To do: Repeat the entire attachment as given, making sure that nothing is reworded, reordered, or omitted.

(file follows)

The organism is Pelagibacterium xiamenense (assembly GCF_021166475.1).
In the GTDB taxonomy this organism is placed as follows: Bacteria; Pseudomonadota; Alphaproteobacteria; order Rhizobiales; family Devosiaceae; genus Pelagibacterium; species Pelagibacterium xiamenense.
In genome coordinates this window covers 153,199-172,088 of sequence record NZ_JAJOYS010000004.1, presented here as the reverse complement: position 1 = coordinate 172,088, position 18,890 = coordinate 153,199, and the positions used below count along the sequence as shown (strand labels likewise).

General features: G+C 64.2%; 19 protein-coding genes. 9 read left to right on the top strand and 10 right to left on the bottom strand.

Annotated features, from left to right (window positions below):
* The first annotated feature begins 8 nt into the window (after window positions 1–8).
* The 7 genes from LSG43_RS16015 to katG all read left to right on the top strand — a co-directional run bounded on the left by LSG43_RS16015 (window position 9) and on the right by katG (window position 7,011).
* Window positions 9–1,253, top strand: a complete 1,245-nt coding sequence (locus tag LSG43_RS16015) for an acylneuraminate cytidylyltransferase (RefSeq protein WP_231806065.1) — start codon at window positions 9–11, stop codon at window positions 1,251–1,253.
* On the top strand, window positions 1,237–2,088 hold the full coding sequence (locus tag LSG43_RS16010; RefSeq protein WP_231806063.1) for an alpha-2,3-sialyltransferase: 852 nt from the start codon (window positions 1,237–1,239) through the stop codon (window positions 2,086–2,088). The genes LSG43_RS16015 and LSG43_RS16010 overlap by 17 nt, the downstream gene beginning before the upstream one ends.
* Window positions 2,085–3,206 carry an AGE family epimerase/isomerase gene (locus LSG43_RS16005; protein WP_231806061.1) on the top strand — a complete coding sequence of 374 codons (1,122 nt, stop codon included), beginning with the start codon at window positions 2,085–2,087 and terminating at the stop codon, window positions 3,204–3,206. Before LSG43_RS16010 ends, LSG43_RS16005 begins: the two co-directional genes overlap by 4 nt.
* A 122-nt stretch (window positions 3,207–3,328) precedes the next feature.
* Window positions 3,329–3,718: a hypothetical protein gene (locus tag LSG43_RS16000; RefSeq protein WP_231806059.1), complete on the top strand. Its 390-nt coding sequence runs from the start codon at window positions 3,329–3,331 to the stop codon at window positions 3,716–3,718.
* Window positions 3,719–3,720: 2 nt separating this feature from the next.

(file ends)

The organism is Pelagibacterium xiamenense (assembly GCF_021166475.1).
In the GTDB taxonomy this organism is placed as follows: Bacteria; Pseudomonadota; Alphaproteobacteria; order Rhizobiales; family Devosiaceae; genus Pelagibacterium; species Pelagibacterium xiamenense.
In genome coordinates this window covers 153,199-172,088 of sequence record NZ_JAJOYS010000004.1, presented here as the reverse complement: position 1 = coordinate 172,088, position 18,890 = coordinate 153,199, and the positions used below count along the sequence as shown (strand labels likewise).

General features: G+C 64.2%; 19 protein-coding genes. 9 read left to right on the top strand and 10 right to left on the bottom strand.

Annotated features, from left to right (window positions below):
* The first annotated feature begins 8 nt into the window (after window positions 1–8).
* The 7 genes from LSG43_RS16015 to katG all read left to right on the top strand — a co-directional run bounded on the left by LSG43_RS16015 (window position 9) and on the right by katG (window position 7,011).
* Window positions 9–1,253, top strand: a complete 1,245-nt coding sequence (locus tag LSG43_RS16015) for an acylneuraminate cytidylyltransferase (RefSeq protein WP_231806065.1) — start codon at window positions 9–11, stop codon at window positions 1,251–1,253.
* On the top strand, window positions 1,237–2,088 hold the full coding sequence (locus tag LSG43_RS16010; RefSeq protein WP_231806063.1) for an alpha-2,3-sialyltransferase: 852 nt from the start codon (window positions 1,237–1,239) through the stop codon (window positions 2,086–2,088). The genes LSG43_RS16015 and LSG43_RS16010 overlap by 17 nt, the downstream gene beginning before the upstream one ends.
* Window positions 2,085–3,206 carry an AGE family epimerase/isomerase gene (locus LSG43_RS16005; protein WP_231806061.1) on the top strand — a complete coding sequence of 374 codons (1,122 nt, stop codon included), beginning with the start codon at window positions 2,085–2,087 and terminating at the stop codon, window positions 3,204–3,206. Before LSG43_RS16010 ends, LSG43_RS16005 begins: the two co-directional genes overlap by 4 nt.
* A 122-nt stretch (window positions 3,207–3,328) precedes the next feature.
* Window positions 3,329–3,718: a hypothetical protein gene (locus tag LSG43_RS16000; RefSeq protein WP_231806059.1), complete on the top strand. Its 390-nt coding sequence runs from the start codon at window positions 3,329–3,331 to the stop codon at window positions 3,716–3,718.
* Window positions 3,719–3,720: 2 nt separating this feature from the next.